"One day, the president of our agency suggested I should have double eyelid surgery because I have an unpleasant look in my eyes, so I decided to follow his suggestion," said Shindong from boy group Super Junior (via MIJ). While Shindong is not someone known for holding his tongue (he caused quite the stir in a radio interview when he said it was okay for men to be overweight but not women,) his allegation that his agency straight-up told him to go under the knife was shocking.

Solo artist Hwang Chi Yeul has also admitted to getting work done at the request of his management. "I actually had a nose that curved down," the ballad singer and TV host said (via Soompi). "I didn't really have thoughts of plastic surgery, but before debut my management company said that we should do it, so I agreed."

Sexual exploitation may be commonplace

The South Korean entertainment industry has been built on a system of "sponsorship," which is basically another word for prostitution, according to SeoulBeats. "Sponsorship is the dirty, barely kept secret of the Korean entertainment industry," the Hallyu website claims. "Every entertainment industry has some form of the casting couch, yes, but there are few that come close to the systematic way that it is present in South Korea."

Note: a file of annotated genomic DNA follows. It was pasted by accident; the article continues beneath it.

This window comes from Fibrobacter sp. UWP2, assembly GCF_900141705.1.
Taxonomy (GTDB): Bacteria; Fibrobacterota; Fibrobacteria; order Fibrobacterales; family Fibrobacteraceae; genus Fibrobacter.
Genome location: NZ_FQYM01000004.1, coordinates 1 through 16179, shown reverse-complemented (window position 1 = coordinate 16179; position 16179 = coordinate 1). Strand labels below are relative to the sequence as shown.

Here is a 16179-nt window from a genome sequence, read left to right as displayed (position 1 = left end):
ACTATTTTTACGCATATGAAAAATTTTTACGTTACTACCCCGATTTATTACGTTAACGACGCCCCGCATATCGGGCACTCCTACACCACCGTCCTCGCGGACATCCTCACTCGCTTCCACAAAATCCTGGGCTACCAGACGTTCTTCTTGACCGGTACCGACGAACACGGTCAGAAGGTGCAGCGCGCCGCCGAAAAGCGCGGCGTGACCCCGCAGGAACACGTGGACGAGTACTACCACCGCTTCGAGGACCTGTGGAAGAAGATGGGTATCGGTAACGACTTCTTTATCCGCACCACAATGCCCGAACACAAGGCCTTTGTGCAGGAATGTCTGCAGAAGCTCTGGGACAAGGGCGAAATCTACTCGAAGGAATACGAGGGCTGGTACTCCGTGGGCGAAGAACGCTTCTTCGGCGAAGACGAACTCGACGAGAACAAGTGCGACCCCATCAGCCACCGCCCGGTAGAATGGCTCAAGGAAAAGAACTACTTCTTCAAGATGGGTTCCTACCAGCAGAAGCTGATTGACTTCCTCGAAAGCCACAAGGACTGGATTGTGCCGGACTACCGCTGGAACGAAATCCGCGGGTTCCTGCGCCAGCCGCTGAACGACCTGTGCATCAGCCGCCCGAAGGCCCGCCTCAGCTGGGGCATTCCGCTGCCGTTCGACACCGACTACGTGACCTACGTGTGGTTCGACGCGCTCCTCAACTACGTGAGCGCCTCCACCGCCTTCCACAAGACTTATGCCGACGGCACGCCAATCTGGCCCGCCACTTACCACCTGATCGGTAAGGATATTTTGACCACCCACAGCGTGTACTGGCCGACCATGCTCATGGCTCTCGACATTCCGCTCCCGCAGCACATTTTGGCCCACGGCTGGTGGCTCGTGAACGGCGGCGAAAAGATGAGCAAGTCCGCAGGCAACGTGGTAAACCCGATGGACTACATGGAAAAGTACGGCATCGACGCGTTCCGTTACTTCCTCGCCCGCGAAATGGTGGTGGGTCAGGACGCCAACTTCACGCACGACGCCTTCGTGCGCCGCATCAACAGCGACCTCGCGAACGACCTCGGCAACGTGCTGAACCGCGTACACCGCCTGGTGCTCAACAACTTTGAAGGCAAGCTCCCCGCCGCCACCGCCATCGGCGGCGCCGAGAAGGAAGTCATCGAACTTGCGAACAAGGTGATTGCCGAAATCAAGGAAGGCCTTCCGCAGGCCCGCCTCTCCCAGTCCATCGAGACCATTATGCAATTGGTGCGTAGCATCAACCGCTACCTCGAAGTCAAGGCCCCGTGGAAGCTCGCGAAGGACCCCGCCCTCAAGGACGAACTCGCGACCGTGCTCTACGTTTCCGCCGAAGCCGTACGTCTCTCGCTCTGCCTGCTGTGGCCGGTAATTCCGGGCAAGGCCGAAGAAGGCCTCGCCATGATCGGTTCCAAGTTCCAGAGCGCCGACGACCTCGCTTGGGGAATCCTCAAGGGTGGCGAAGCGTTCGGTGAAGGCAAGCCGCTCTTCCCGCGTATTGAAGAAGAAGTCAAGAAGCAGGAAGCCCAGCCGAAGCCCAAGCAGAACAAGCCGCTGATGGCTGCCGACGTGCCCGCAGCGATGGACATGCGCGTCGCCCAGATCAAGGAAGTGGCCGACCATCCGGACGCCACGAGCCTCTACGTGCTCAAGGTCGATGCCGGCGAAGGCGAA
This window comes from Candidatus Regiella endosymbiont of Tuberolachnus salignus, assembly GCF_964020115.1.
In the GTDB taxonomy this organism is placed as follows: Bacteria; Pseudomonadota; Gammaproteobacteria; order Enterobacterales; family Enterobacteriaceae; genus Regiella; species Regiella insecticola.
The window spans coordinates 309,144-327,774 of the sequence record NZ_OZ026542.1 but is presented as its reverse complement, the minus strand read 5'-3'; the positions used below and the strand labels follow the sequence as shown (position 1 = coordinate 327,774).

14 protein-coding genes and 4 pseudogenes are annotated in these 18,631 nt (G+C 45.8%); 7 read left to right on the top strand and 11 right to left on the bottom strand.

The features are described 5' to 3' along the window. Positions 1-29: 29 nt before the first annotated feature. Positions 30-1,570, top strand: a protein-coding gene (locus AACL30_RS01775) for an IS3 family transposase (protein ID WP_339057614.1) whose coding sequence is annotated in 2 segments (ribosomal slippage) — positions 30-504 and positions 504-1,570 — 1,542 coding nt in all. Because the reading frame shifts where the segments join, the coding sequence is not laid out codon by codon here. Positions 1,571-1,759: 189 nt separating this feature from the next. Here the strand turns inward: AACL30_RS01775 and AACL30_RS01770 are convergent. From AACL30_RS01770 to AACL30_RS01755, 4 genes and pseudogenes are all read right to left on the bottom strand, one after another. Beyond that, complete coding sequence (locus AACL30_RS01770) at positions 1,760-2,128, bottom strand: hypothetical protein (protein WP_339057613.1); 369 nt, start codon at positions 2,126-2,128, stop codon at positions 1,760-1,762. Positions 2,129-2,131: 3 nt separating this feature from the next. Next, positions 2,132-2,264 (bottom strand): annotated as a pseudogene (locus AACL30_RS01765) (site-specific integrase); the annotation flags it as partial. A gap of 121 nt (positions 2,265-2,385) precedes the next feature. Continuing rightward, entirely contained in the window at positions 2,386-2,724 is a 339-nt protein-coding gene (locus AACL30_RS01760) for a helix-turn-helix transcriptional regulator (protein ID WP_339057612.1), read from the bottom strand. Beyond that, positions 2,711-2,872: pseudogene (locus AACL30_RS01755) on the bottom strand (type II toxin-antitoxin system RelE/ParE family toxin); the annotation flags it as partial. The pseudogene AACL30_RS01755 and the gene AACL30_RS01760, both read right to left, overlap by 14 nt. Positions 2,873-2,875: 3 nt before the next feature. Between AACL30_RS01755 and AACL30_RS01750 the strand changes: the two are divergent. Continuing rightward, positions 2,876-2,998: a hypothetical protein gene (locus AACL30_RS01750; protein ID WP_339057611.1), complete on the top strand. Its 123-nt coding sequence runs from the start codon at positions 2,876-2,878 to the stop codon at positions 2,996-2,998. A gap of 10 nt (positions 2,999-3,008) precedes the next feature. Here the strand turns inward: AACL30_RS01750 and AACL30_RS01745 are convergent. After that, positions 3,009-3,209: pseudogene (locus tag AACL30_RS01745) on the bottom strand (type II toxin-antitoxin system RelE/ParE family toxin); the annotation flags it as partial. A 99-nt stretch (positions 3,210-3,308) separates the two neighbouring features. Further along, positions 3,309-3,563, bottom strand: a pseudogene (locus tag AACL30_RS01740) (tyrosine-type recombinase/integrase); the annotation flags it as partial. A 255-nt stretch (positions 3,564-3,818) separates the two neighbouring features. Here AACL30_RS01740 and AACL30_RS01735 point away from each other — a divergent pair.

Traditionally, idols don't go public about abuse, preferring to share their stories anonymously in order to protect their careers. In 2014, a number of male ex-trainees came forward to blow the lid on their agency's alleged history of sexual exploitation, but they refused to be identified. The same thing happened in 2017, when someone claiming to be an underage female idol posted a harrowing account of her group's experience with "sponsorship" online, but she didn't share any names.